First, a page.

Creative Aging in Four Phases

By Kleyman, Paul | Aging Today, July/August 2004 | Go to article overview

Creative Aging in Four Phases

Kleyman, Paul, Aging Today

At 15 I set my heart upon learning. At 30 I established myself in accordance with ritual. At 401 no longer had perplexities. At 501 knew the mandate of heaven. At 601 was at ease with whatever I heard. At 701 could follow my heart's desire without transgressing the boundaries of right.

-Confucius, 500 B.C.

Old people are no longer educable, and on the other hand, the massive material to be dealt with would prolong the duration of treatment indefinitely.

-Sigmund Freud, 1907

Unfortunately, notes Gene Cohen, who directs the George Washington University Center on Aging, Health and Humanities, Confucius was only 72 when he died. Otherwise, the power of his observations, expressed-in the quotation above-among the earliest written observation about human development into old age-might have given the ages his wisdom about life lived beyond one's 8os. As for Sigmund Freud, who was about age 50 when he wrote so dismissively of the elder psyche, Cohen noted that the progenitor of modern psychoanalysis wrote some of his best works after the age of 65. What's more, Sophocles wrote Oedipus Rex, the masterpiece that provided Freud the literary validation for his theories, when he was 71.

Despite the wisdom of the ancients, the giants of modern psychology have generally regarded human development as arrested well before old age. Jean Piaget ended his discussion of cognitive development with the completion of adolescence. Even Cohen's teacher, Erik Erickson, whose study Identity and the Life Cycle popularized the concept of the identify crisis, devoted only three pages of his 5O-page elaboration on the eight stages of human development to the years beyond adolescence.


From Freud and Erikson to more recent theorists in psychology, such as Daniel Levinson, who advanced the concept of the midlife crisis-but stopped his discussion at age 50-almost all have focused on human development with an emphasis on crises, according to Cohen. Their prevailing view, he said, has been that "if you didn't resolve the crises, you paid a price in terms of what followed, and that defined a lot of the work that would then go on in therapy." The study by Harvard psychiatrist George E. Vaillant, author of Aging Well (New York City: Little Brown, 2003), shifted this crisis orientation only slightly to critical tasks that older people must accomplish to move on in their lives. Although Cohen acknowledged that all of these theories "have made enormous contributions to our understanding of human development," he stressed, "My feeling is that they're incomplete in a very fundamental way."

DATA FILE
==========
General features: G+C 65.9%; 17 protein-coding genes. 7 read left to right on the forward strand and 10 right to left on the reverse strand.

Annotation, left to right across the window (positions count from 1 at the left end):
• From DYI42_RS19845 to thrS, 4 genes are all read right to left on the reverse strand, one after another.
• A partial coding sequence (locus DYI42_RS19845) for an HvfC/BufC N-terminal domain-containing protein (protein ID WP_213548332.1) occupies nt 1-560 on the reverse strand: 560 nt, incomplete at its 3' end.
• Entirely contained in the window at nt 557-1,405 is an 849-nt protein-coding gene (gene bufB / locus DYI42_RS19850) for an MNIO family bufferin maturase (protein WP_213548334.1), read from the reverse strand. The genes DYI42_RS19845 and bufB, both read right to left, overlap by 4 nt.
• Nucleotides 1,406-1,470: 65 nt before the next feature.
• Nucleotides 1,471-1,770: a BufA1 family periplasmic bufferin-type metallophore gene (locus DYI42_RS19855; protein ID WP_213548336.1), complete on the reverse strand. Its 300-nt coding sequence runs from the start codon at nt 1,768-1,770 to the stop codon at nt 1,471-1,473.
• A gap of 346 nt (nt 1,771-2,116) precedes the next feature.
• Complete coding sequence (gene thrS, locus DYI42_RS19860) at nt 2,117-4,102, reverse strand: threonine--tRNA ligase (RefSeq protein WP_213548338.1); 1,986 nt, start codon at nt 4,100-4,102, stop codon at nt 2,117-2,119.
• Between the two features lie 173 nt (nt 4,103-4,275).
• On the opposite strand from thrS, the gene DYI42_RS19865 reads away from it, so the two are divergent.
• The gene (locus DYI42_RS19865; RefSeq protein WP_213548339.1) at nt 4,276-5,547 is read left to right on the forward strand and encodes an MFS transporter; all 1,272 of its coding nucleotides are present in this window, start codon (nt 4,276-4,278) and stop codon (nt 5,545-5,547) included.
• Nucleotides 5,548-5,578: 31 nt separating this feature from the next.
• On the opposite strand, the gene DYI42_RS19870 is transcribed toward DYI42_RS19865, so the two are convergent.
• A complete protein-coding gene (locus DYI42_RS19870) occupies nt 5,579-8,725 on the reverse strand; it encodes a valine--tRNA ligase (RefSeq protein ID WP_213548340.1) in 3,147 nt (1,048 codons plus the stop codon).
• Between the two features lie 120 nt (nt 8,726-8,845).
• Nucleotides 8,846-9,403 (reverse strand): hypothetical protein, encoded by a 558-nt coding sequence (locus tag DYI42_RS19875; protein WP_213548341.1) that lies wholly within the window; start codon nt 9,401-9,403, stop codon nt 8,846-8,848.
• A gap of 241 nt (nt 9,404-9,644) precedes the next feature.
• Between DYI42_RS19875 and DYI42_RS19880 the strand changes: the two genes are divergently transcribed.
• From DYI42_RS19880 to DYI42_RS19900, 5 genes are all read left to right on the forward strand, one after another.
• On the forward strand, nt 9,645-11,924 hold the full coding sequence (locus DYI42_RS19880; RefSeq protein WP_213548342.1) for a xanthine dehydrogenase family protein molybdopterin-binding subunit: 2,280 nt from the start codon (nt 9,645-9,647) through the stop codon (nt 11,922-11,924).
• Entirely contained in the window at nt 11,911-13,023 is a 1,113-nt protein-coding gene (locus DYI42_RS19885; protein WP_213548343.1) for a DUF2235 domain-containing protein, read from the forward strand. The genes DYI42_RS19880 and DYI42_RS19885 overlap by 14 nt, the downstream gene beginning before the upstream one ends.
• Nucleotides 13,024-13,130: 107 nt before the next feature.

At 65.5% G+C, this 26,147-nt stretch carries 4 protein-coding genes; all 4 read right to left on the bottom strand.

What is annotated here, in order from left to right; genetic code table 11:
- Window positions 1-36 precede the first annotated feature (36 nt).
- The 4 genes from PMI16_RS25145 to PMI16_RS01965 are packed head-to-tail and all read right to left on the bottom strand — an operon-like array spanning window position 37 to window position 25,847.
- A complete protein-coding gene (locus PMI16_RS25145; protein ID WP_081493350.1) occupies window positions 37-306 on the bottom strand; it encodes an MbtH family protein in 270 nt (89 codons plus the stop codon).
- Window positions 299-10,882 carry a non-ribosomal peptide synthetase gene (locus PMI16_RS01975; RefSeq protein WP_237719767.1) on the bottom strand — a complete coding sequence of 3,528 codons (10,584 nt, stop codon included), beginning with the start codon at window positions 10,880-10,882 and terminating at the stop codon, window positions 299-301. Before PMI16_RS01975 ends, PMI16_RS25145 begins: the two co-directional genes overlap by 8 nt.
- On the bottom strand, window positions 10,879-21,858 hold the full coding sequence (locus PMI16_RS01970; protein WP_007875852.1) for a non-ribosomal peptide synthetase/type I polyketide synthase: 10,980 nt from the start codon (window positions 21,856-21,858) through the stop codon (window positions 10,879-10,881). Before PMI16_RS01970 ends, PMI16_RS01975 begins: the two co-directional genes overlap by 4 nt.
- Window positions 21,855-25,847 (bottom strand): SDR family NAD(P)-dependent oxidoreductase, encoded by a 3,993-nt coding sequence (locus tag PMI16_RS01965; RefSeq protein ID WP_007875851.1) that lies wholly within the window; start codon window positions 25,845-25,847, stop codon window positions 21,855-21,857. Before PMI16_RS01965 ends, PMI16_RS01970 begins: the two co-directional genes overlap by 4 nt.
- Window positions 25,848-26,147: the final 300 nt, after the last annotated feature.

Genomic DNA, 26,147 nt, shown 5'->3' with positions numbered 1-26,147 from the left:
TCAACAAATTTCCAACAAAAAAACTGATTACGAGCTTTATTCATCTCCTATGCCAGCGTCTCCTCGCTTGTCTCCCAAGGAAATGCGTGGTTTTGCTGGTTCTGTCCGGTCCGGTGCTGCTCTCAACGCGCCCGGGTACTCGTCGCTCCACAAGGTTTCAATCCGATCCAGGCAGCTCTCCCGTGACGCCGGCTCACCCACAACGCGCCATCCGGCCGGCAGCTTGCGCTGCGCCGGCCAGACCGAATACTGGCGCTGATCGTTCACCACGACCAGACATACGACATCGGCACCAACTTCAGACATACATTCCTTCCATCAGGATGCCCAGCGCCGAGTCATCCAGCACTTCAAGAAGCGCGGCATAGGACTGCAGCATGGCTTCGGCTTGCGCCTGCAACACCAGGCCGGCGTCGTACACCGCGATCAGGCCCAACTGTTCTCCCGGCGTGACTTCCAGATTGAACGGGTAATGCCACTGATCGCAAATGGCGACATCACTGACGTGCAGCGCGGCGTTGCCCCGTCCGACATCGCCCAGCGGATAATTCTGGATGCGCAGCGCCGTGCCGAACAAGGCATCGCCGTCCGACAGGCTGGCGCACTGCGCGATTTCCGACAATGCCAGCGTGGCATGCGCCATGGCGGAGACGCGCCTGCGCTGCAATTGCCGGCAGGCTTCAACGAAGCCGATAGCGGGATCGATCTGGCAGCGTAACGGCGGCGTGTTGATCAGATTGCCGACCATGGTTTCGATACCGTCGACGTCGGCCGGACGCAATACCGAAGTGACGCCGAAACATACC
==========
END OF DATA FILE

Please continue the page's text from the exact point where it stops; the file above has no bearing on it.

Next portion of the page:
During his 33 years of practice and research in aging, Cohen observed, "I've seen people with serious and unresolved crises that still do remarkable things. Many people are crippled by their crises, but there are many who surmount them and do tremendous things." Moreover, Cohen said, "Ours is a species that wants to explore new things. We want to climb mountains, we want to explore space, and, as John Glenn showed, there's no upper age limit to doing those remarkable things. I see this as an evolutionary, built-in inner push in our species."

A key factor that theorists in psychology have largely ignored, he said, has been brain research. Ironically, Cohen noted, while neurological scientists were making major discoveries demonstrating continued development of the brain in midlife and later years, "research on psychological theory about aging was shrinking; there was very little research in linking brain science and psychology together and examining the ramifications for ongoing psychological development with aging."


Cohen reviewed research that has revealed the unexpected plasticity of the human brain since University of California, Berkeley, scientist Marian Diamond and colleagues published their first rodent studies four decades ago. Diamond's studies showed that rats put into environments enriched with toys and placed in challenging mazes-with the rodents treated to their favorite treat, Froot Loops, at the end-developed thicker cortexes than rats in a control group. …

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